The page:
Out & About in the Brooklyn Boroughhttps://www.chutegerdeman.com/wp-content/uploads/2016/11/Brooklyn.jpg1440428Chute GerdemanChute Gerdemanhttps://secure.gravatar.com/avatar/27b8b1d5d4480e694e1d763231b8e868?s=96&d=mm&r=g
Brooklyn, one of New York City’s five boroughs, presents an interesting mix of young and old, and different points of view, which mirrors both the established and independent nature of the area’s retail and food scene. This irresistible and uber trendy mecca brings together some of the best of what New York has to offer (and a few hipsters too).
In its 8th year of operation the Brooklyn Flea in Williamsburg is not only a big tourist attraction, but also a highly coveted experience for the local community. With over 100 vendors of vintage clothing, furniture, collectibles and antiques, as well as handmade products by local artisans and designers you can begin to imagine why this outdoor market creates such a draw.
While slightly smaller than the flea you’ll find in Dumbo, in Williamsburg you’ll be impressed by the seriously curated assortments, like a shop that only sells baseballs and gloves, to one that only sells antique metal typography letters. There’s nothing super fancy about the set-up, mostly just little pop-up tents, but you could appreciate the selectiveness with the merchandise that felt true to a story that they each presented.
The New York Times said it best in describing this unique Brooklyn Flea food experience, “Smorgasburg, the open-air market held every Saturday in an empty lot on the Williamsburg waterfront is like a summer rock festival for food; exciting, overwhelming, sweaty, hot. You’ll hit your limit, and then you’ll want some more.”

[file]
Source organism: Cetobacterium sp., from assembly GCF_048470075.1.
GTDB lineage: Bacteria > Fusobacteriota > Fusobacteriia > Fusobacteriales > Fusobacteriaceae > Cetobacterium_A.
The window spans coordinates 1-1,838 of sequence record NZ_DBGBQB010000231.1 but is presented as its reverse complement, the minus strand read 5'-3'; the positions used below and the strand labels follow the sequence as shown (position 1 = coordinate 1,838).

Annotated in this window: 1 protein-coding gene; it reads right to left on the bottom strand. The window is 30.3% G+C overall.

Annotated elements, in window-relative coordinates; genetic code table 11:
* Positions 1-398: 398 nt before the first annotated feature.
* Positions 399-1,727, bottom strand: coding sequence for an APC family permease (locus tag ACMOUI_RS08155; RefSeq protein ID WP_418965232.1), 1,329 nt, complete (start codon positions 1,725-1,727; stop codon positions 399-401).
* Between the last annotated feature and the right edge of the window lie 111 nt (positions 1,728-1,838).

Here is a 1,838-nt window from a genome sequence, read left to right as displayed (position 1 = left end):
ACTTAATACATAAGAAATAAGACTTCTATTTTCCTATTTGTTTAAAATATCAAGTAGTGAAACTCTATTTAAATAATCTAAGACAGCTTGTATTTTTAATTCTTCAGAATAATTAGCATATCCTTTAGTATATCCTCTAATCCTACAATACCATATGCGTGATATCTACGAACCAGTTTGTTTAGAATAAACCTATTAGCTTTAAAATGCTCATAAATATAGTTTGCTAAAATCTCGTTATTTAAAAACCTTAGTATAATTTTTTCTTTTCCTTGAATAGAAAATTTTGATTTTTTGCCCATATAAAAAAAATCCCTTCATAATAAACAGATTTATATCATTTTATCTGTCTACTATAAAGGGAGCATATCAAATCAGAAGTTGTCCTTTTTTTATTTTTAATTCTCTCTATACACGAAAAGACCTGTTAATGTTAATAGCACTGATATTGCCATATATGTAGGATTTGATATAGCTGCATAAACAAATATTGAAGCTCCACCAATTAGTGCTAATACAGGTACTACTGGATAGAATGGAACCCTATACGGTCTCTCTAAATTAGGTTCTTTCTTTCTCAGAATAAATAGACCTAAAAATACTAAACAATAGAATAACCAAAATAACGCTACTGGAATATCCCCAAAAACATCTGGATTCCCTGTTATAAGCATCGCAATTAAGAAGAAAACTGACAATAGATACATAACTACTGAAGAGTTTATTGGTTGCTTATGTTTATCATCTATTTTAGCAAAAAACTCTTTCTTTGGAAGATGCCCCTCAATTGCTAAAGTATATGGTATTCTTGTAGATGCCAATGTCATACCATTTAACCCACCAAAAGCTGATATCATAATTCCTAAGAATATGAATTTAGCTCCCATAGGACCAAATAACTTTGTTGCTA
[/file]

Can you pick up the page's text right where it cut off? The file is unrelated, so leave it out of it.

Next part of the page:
On a Saturday afternoon around 1:30 we found ourselves surrounded by thousands of people, you could barely walk, but you wanted to see everything. From fresh oysters being shucked before you and slurped down with complete strangers to a heaping sandwich filled with fresh, fried anchovies, Smorgasburg offers every possible ethnic creation you could imagine and some that were so far fanciful you’d only find in a foodies’ dream.
Just two years old, Brooklyn’s Jane Motorcycles presents a fresh perspective on a custom motorcycle shop. Founded by Adam Kallen and Alex DiMattio this hybrid concept is comprised of everything they enjoy—motorcycles, coffee, food, fashion, and art. Even an outside sign outside, “Free espresso with the purchase of a motorcycle,” pokes fun at the irony of all the elements in one.
What makes this concept work is the inclusiveness. You don’t have to be a hard-core biker to connect with the brand. Even the brand name “Jane” feels approachable. From the impeccable design of their apparel to the custom build of the bikes to the partners they align with its clear their passion is present and meticulous curation is at the core of this creation.
Space Ninety Eight
Space Ninety 8 serves as a five-story space that brings together the best of Brooklyn’s art, shopping, dining and events to create one highly curated, community space brought to you by Urban Outfitters. And while the ever-evolving retail mix is one to impress, it’s the visual merchandising and critical attention to detail that instantly captures you as you enter the space.
What they do so well in many of their stores, but especially here, is thinking about what’s above your head as well as what’s on the rack and merchandised at eye-level. They cleverly activate big, open vertical spaces with material and stretched fabric like nylon, drawing your eye up and encouraging you to look around. Standing on a mezzanine looking down you even see a fixture set of denim with collection of potted plants shelved above. It’s the perfect example of how you can optimize the areas within a space and be true to the store.
Westfield World Trade Center
Just across the Brooklyn Bridge you’ll find Westfield’s newest shopping destination for beauty, fashion, and food. The focal point of the mall is the Oculus designed by Santiago Calatrava. The soaring architecture is breathtaking with a vaulted ceiling and white, steel columns that reach for the sky, joined together with a spine of skylights. Its sci-fi like structure tells you this space is light years from a traditional mall. Your common store directory has been replaced with a roving team of ambassadors armed with an iPad and the Westefield app, and as you begin to explore the diverse mix of stores (remember that’s why you came here) you’ll see some are harmonious in design, embracing the unique architectural elements and aesthetic.
As representation of resiliency and a center of commerce, community and culture, its important to remember what once was. The nearby the 9/11 memorial stands as physical reminder and beautiful example of urban architecture creating an emotional connection.